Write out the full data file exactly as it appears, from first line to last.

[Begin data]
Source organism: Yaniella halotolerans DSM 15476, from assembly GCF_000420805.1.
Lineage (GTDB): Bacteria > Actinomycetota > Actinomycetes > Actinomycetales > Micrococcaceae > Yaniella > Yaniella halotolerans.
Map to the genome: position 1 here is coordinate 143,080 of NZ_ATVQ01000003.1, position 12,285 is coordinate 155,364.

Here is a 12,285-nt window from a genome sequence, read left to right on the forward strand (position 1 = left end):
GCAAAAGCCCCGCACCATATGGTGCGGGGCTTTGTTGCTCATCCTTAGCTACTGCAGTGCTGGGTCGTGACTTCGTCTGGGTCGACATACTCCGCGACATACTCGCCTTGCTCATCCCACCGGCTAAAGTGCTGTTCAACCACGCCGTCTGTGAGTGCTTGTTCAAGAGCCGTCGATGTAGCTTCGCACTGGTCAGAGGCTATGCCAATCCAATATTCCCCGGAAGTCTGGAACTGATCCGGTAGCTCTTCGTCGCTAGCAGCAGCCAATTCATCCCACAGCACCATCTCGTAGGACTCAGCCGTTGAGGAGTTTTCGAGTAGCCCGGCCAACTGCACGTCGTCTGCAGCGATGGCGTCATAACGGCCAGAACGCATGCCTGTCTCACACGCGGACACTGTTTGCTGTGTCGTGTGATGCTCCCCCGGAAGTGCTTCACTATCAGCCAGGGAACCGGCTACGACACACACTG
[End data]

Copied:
Source organism: Yaniella halotolerans DSM 15476, from assembly GCF_000420805.1.
Lineage (GTDB): Bacteria > Actinomycetota > Actinomycetes > Actinomycetales > Micrococcaceae > Yaniella > Yaniella halotolerans.
Map to the genome: position 1 here is coordinate 143,080 of NZ_ATVQ01000003.1, position 12,285 is coordinate 155,364.

Here is a 12,285-nt window from a genome sequence, read left to right on the forward strand (position 1 = left end):
GCAAAAGCCCCGCACCATATGGTGCGGGGCTTTGTTGCTCATCCTTAGCTACTGCAGTGCTGGGTCGTGACTTCGTCTGGGTCGACATACTCCGCGACATACTCGCCTTGCTCATCCCACCGGCTAAAGTGCTGTTCAACCACGCCGTCTGTGAGTGCTTGTTCAAGAGCCGTCGATGTAGCTTCGCACTGGTCAGAGGCTATGCCAATCCAATATTCCCCGGAAGTCTGGAACTGATCCGGTAGCTCTTCGTCGCTAGCAGCAGCCAATTCATCCCACAGCACCATCTCGTAGGACTCAGCCGTTGAGGAGTTTTCGAGTAGCCCGGCCAACTGCACGTCGTCTGCAGCGATGGCGTCATAACGGCCAGAACGCATGCCTGTCTCACACGCGGACACTGTTTGCTGTGTCGTGTGATGCTCCCCCGGAAGTGCTTCACTATCAGCCAGGGAACCGGCTACGACACACACTG